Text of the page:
Interior Minister Sar Kheng on Friday announced an investigation into an arms cache that Thai officials found in a crashed pickup truck just beyond a border checkpoint earlier this month, saying the weapons “could have been smuggled” from Cambodia, officials said.
Mr. Kheng made the comments during a ceremony appointing Mithona Phouthorng as the new governor of Koh Kong province—the first female governor in Cambodia—provincial officials said.
Bun Loeut, whom Ms. Mithona replaced as governor of the coastal province, confirmed that Mr. Kheng had told the gathering that the weapons—which included machine guns, AK-47 assault rifles, ammunition and grenades—“could have been smuggled from Cambodia.”
National Police chief Neth Savoeun was contacting Thai police to investigate where the weapons were from, where they were headed and who was involved, Mr. Kheng said on Friday, according to Fresh News.
General Savoeun and Interior Ministry spokesman Khieu Sopheak could not be reached on Sunday.
On Friday, provincial police chief Samkhit Vien confirmed that the interior minister had ordered a probe into the arms cache.
The arms were discovered by Thai authorities on June 3 in the crashed truck of Thai air force officer Pakhin Detphong in Thailand’s Trat province.
Sovan Bunthoeun, director of the Cham Yeam International Checkpoint in Koh Kong province, said on Sunday that Thai authorities were continuing to investigate Lean Pisith, a police officer working at the Interior Ministry’s immigration department, who was arrested after driving near the scene of the crashed truck.
Mr. Pisith, Mr. Pakhin and another Thai national were charged with illegal weapons possession and were being held in Trat provincial prison awaiting trial on suspicion of weapons smuggling, the Bangkok Post reported on June 18.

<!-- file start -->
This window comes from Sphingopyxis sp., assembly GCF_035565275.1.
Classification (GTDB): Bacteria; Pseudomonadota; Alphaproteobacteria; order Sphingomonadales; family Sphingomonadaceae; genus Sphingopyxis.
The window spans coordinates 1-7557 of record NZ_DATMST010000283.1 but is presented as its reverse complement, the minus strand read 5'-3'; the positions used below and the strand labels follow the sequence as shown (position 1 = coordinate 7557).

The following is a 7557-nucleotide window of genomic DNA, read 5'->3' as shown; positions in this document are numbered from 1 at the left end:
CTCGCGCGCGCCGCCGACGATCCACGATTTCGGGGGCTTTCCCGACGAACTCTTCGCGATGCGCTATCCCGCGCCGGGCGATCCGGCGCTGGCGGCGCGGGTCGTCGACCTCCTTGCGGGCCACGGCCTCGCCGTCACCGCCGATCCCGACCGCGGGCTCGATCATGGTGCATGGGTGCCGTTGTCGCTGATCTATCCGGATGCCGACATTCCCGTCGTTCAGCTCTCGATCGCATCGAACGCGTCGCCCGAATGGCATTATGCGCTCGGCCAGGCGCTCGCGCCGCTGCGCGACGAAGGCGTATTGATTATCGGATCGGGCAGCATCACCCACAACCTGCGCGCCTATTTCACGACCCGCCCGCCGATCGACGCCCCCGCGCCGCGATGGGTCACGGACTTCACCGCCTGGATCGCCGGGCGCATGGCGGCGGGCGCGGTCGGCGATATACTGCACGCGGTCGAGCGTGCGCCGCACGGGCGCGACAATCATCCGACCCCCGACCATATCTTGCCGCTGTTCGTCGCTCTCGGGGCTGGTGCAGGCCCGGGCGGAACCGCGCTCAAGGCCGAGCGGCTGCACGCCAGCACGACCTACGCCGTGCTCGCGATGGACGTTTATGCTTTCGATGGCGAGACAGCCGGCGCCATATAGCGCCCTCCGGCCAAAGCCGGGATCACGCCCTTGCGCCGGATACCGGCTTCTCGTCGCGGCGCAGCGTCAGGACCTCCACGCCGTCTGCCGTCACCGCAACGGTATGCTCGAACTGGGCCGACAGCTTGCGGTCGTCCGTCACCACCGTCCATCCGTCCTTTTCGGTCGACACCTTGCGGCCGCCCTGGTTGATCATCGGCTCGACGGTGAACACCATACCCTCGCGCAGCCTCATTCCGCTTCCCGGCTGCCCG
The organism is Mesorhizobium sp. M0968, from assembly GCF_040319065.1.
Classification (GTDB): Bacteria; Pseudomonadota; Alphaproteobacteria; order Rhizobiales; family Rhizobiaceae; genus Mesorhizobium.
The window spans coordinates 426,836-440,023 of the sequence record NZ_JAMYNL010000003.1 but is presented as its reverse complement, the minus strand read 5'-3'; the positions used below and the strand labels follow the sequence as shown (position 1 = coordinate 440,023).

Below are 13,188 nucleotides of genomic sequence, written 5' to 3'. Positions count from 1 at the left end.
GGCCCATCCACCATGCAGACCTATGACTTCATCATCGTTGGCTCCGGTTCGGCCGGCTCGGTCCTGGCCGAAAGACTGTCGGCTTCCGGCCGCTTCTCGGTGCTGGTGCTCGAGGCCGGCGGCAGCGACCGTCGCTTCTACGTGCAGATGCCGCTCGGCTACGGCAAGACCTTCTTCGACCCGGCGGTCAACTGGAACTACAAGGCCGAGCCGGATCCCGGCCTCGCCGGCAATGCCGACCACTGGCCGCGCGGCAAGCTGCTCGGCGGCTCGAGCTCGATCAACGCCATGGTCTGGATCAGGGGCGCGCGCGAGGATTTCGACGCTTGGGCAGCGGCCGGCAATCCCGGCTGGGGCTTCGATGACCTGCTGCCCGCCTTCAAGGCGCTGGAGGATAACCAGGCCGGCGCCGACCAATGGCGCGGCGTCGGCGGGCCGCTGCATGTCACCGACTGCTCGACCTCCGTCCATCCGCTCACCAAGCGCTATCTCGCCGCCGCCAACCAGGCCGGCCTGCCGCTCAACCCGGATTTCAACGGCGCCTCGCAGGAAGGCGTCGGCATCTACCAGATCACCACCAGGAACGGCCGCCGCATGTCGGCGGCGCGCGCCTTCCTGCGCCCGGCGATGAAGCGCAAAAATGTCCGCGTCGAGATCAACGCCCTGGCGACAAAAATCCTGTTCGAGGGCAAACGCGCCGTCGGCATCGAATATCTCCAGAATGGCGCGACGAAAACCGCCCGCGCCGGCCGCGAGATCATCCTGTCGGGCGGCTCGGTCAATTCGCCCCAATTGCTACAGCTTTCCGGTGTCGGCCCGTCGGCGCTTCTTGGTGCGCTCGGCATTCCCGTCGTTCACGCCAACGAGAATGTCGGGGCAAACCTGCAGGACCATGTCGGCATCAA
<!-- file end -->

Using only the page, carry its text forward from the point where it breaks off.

Mr. Bunthoeun said Mr. Pisith lived in Koh Kong province and usually traveled to Thailand through the Cham Yeam checkpoint.
The Defense Ministry said earlier this month that it was also investigating allegations by Thai authorities that the weapons had been illegally smuggled across Cambodia’s border. Thai investigators said the seized weapons were intended to be sold in Burma, the Bangkok Post reported.
The Thai officer, Mr. Pakhin, admitted under questioning to buying the arms from an unidentified Cambodian, Thai officials said.
Reports in Thai media also claimed that the weapons stash was connected to Defense Minister Tea Banh, an allegation General Banh denied on June 12. He said the cache was not from Cambodia and that the arrested Cambodian man was not an official.
Gen. Banh said at the time that the man was detained because he was in the wrong place at the wrong time.
Sok Phal, head of the Interior Ministry’s immigration department, on Sunday referred questions to the National Police, whose spokesman, Kirth Chantharith, could not be reached.
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